Each story you put out into the world, whether it's through a publishing company or indie published or even free on your website/blog, is like buying stock in a company.

Some stories will do real well, while others may only sell a few copies a year.  Some, unfortunately, may not sell at all (not including the ones that are free, of course, which can pay off indirectly).

Very few titles will be able to carry the weight of your financial success all by itself.  Yes, yes, we've all heard of Andy Weir's The Martian and J. K. Rowling's Harry Potter series.  Those are anomalies.  The majority of writers will have to write a plethora of books in order to pay off for years to come--including after you are deceased for the duration of the copyright.

If you treat your publishing empire like an investment portfolio, each story can pay off small individually.  Together, you can earn more and more with each subsequent title.  And taking each title into different mediums, whether it's print, digital, audio, film, foreign, each one can be split into even more revenue streams.

This makes me smile when I think of how these stories will pay off in the future--even in the decades to come when my children are out of the house.

Friday, May 20, 2016

New mindset for outlining / Happenings In The Outhouse 20-May-2016

A month ago, I said I was going to try my hand at outlining the fourth thriller book in the Central Division Series.  It went well, brainstorming the beginning, middle, and end, and a lot of pieces in between.

But after two days, I was itching to just start writing the book, because that's the way I roll.

What brought about this urging for me to outline?

I discovered a new podcast a few months ago called the Story Grid Podcast with Shawn Coyne and Tim Grahl.  When I started listening, I knew I had to listen to them all.  And I highly recommend it, if you want a new sense of storytelling and why some stories work and many don't.

Shawn Coyne has been an editor for over twenty-five years and wrote a book called the Story Grid.  Check it out.  It's well worth the investment, no matter what genre you write.

In a number of the podcast episodes, Shawn suggested not necessarily planning out one's day in word count but in writing a specific scene or two.  The scene or two may take up the word count you need for the day, but it's a different mindset to have, looking at it by scene instead of words.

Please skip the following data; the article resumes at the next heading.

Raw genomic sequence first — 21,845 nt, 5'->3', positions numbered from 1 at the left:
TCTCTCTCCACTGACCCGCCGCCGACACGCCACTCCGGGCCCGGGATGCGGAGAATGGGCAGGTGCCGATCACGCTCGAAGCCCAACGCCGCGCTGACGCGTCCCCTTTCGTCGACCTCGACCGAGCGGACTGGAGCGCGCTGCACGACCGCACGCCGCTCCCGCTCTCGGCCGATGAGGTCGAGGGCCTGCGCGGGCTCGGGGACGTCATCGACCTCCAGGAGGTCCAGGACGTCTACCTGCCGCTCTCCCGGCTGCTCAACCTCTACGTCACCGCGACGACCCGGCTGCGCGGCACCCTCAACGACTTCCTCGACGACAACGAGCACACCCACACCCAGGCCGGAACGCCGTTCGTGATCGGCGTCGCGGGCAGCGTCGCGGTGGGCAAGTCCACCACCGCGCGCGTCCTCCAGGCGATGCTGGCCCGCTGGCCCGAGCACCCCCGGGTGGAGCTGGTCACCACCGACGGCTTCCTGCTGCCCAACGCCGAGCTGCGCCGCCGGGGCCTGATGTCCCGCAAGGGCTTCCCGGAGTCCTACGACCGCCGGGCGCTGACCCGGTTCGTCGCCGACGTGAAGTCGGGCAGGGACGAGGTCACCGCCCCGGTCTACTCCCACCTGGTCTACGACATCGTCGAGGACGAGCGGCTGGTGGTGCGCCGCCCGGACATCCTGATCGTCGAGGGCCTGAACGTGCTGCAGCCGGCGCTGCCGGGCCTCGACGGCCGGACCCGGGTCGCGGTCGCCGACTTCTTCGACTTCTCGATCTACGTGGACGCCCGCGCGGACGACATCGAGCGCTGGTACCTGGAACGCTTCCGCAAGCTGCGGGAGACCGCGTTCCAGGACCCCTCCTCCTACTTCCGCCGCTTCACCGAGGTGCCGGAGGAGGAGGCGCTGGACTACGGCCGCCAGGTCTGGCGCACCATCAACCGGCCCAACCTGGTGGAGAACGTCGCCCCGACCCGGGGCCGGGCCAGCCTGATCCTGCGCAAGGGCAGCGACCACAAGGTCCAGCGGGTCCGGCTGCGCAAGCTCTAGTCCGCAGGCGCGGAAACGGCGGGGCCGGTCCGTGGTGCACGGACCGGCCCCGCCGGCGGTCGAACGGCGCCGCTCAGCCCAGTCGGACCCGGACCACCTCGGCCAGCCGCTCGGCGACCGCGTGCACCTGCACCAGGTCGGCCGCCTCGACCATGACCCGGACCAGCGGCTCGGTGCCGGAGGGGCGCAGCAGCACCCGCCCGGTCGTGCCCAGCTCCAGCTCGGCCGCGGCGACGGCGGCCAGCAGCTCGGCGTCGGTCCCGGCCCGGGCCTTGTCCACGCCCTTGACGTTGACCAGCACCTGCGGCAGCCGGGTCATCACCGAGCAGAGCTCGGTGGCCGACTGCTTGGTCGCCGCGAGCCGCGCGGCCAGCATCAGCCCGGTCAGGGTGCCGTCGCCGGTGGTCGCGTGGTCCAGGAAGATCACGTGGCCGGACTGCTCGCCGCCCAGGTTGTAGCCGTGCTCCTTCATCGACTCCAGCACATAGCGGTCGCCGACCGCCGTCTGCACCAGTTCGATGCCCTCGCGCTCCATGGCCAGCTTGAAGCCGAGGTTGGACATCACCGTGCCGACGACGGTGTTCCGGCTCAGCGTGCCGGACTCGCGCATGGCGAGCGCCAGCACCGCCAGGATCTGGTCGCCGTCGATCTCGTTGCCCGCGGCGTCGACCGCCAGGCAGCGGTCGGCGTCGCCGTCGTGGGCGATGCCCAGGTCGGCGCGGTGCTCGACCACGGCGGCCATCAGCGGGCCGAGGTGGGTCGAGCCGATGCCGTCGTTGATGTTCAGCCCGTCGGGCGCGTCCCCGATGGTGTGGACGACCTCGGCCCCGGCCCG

With my new book, I decided to take this approach.  After the day's writing, I would plan out the next scenes.  It's still early in the process, but it seems to be working well.

Friday, May 13, 2016

My love of storytelling / Happenings In The Outhouse 13-May-2016

I've always been drawn to great storytellers.  Back when I was very young, I had several . . . well, books on records.  Yes, those circular vinyl things that spin around and around on a turntable.  Yes, I'm that old.  Then, as technology grew, it became books on cassette tapes.

But I will never forget the awesome storytelling power of Paul Harvey, on the radio, telling us about The Rest Of The Story.

I'd love listening to those Paul Harvey tales whenever I could, trying to guess who he was speaking about.  I could never guess them, and the surprise endings always amazed me.  But what amazed me the most was his ability to tell a great story.

Musicians who tell stories in their songs have also affected me.  Check out the early days of Will Smith as the Fresh Prince in the hit duo DJ Jazzy Jeff and the Fresh Prince if you don't believe me.  And he's certainly not the only one.  Some of my favorite musical storytellers are John Denver and Gordon Lightfoot.

Not only do I love the sound of a good storyteller.  This even grew from the voiceover works of Don LaFontaine (think of movie trailers that start with "In A World . . ." Yes, this is that guy) and James Earl Jones (the voice of Darth Vader).

I used to work as a dispatcher for the Sheriff's department in my county.  This involved many midnight to eight shifts.  In the wee hours of the morning (we're talking like four and five AM, mind you), when I grew tired of watching movies, I'd flip through the channels for something interesting to watch.  Trust me, there hardly ever was.

One show started to fascinate me.  It was called The Most (on the History Channel) and the host was Mike Rowe.  At the time, I didn't know who this guy was, but his voice was memorable and his storytelling ability was amazing.  Over time, Rowe went on to host/narrate various shows like Deadliest Catch and Dirty Jobs.

Earlier this week, while searching through my Stitcher app I discovered a new podcast by Rowe called The Way I Heard It.  On this podcast, he tells 5-6 minute stories in much the same fashion as Paul Harvey.  As of this posting, there are sixteen episodes, and all are amazing.  This is one podcast you need to listen to, if you loved the stories of Paul Harvey or you even love storytelling in general.  These weekly episodes are for the curious mind and gives the timely history behind many people who may (or may not) have heard of.